To address this need, we have adapted SEMpl, a computational genome-wide transcription factor binding affinity prediction method, to incorporate whole genome bisulfite-seq (WGBS) data. This allows our predictions to include the effects of DNA methylation on binding affinity [17]. SEMpl uses open-source in vivo data to generate predictions using transcription factor binding data from ChIP-seq and open chromatin data from DNase-seq for a transcription factor of interest. The results are displayed as a SNP effect matrix providing predictions for every potential base change in a transcription factor’s motif. Our SNP Effect Matrix pipeline with Methylation (SEMplMe) method expands these results by incorporating methylation data from WGBS, generating predictions that encompass the magnitude and direction of change to transcription factor binding for all 4 nucleotide base pairs, and adds two additional nucleotide letters: methylated C (M), and G opposite to a methylated C (W). This new tool provides improved specificity to determine which variants lead to disruption of transcription factor binding by integrating endogenous functional information on methylation states and transcription factor binding, advancing our ability to interrogate and prioritize mutations likely to be associated with human disease.



SEMplMe is open source and can be downloaded from Precomputed SEMplMe plots are available for more than 70 transcription factors (Additional file 2: Table S1).

SNP effect matrix pipeline with methylation

SEMplMe functions as an extension of our previously published expectation–maximization method, SEMpl [17]. SEMpl uses an estimation-maximization-like algorithm to predict the consequence variation to binding in transcription factor binding sites using three data types: chromatin immunoprecipitation followed by deep sequencing (ChIP-seq) data, endogenous measures of transcription factor binding genome-wide, DNase I hypersensitive site (DNase-seq) data, a measure of open chromatin genome-wide where transcription factors are known to function; and position weight matrices (PWMs), representing previous knowledge of the binding motif for a transcription factor. SEMpl uses the kmers generated from a given PWM to generate SNP kmer lists by simulating all possible in silico variants along each kmer. These kmers are then aligned to the genome in regions of open chromatin so that their analogous ChIP-seq scores can be averaged for each kmer locus with a shared nucleotide and motif position (i.e. a C in position 3 of the motif). SEMpl used these averaged values to estimate the consequence of all possible variants in a binding site and outputs a matrix of predictions for each of the four nucleotides at each position of a transcription factor’s motif. By including whole genome bisulfite sequencing (WGBS) data to the final output of SEMpl, we have expanded the interpretation of our algorithm to include the contribution of DNA methylation on transcription factor binding (Fig. 1). Starting PWM and cell type used to generate this SEM and all other data shown in figures in this paper can be found in Additional file 2: Table S2.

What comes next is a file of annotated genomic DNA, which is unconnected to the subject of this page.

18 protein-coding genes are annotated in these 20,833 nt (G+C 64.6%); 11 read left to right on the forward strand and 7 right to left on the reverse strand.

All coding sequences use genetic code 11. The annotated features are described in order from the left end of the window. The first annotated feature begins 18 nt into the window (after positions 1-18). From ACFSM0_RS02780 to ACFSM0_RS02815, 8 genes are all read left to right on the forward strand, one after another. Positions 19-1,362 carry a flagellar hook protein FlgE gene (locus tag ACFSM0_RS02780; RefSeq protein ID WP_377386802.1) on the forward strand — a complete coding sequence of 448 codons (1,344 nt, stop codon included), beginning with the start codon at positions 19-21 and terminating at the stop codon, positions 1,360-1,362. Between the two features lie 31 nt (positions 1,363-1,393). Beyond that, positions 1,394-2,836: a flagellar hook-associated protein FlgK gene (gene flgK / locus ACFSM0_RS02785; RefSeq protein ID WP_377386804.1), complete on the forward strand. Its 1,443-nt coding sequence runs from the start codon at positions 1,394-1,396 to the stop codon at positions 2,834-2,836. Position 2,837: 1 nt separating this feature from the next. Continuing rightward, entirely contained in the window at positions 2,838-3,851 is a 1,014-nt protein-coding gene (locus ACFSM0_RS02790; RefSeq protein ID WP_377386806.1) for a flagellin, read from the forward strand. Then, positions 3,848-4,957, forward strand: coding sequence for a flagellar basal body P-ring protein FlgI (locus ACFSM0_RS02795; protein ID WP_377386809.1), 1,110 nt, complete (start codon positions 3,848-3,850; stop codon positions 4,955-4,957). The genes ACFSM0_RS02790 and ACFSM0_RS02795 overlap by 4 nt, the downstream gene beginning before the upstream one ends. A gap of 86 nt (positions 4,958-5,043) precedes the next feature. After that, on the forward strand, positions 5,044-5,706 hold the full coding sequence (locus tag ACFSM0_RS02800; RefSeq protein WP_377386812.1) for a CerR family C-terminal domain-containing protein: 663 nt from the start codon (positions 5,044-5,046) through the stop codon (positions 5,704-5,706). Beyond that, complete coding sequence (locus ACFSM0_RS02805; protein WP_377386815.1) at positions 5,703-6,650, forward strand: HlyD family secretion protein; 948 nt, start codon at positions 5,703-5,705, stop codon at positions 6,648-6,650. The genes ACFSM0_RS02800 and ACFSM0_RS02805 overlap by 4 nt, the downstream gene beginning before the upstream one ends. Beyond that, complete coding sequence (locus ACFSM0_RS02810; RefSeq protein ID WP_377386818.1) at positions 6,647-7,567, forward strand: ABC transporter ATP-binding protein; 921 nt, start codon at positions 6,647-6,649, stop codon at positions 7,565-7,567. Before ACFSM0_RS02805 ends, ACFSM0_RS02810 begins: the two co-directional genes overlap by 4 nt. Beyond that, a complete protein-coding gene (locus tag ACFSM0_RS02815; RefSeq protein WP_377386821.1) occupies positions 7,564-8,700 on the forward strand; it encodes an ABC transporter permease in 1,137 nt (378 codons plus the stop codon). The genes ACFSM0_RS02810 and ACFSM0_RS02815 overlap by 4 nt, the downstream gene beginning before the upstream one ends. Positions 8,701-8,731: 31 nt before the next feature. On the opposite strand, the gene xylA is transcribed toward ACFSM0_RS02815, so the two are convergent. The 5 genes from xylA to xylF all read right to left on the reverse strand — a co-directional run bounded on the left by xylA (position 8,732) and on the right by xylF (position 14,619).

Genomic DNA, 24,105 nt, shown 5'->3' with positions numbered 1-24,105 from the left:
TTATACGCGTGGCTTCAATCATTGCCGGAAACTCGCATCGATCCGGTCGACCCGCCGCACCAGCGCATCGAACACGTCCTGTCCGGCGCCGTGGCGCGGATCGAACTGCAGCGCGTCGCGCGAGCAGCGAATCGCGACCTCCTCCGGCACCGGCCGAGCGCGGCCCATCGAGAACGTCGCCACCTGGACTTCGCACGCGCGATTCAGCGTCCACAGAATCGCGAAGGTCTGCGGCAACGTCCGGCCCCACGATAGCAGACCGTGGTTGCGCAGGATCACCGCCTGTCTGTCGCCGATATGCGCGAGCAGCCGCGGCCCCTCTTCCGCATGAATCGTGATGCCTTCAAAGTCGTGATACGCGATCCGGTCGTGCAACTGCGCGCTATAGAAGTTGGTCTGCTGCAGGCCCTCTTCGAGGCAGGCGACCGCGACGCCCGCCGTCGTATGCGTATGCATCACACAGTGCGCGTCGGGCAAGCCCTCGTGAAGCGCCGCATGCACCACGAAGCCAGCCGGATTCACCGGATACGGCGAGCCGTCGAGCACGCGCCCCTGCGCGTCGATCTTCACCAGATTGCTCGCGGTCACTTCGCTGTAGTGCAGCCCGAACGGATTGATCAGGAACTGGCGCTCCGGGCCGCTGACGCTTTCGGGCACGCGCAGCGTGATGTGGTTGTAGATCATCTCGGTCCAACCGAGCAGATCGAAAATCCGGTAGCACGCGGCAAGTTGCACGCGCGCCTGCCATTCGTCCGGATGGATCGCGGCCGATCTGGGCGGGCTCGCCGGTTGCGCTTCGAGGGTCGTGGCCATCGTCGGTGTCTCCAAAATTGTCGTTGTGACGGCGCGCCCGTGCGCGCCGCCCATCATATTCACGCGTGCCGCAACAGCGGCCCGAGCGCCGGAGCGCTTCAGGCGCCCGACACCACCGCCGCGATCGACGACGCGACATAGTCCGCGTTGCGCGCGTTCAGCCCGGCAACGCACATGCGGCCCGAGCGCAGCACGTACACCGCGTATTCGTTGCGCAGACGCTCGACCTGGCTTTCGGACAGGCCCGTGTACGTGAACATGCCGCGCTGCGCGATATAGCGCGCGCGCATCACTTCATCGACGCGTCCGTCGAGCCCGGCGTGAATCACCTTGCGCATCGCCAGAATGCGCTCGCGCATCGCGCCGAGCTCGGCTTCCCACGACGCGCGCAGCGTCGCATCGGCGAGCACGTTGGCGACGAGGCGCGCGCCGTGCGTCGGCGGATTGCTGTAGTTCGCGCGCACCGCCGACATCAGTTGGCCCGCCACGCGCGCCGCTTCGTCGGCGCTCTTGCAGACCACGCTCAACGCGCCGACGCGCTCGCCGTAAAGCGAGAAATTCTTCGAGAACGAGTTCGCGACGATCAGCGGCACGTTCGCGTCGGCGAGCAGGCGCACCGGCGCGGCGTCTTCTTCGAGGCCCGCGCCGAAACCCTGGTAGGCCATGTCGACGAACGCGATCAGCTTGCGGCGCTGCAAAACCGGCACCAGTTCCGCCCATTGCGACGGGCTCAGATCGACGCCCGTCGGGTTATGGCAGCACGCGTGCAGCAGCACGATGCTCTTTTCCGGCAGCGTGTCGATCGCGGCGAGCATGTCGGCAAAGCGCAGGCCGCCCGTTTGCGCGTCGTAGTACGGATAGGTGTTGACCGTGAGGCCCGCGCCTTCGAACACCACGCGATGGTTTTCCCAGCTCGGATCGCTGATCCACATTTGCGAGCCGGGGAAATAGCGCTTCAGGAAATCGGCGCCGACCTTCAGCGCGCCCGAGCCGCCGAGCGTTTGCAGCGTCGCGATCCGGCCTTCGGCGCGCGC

Fig. 1
figure 1

SEM pipeline with methylation predicts the effect of methylation on transcription factor binding affinity. A Using SEMpl all kmers with a PWM score under the TFM-P VALUE threshold are generated for the given transcription factor [18]. B SEMpl then generates all possible ‘in silico variants’ for each position of a transcription factor’s motif. These enumerated kmers are aligned to the genome in regions of open chromatin by DNase-seq, and the average ChIP-seq signal is determined for each alignment to generate SEMpl predictions for each base individually. SEMplMe then expands on this SEMpl output by adding WGBS to divide ChIP-seq signal peaks of C and G into the proportion of their signal affected by DNA methylation using a weighted sum. C SEMplMe output is displayed as all 6 nucleotides, including methylated C (M), and G opposite to methylated C (W), at every position along the motif. All values are displayed as log 2 and normalized to an endogenous binding baseline set to 0 (dark gray line). A scrambled baseline is also included (dashed gray line)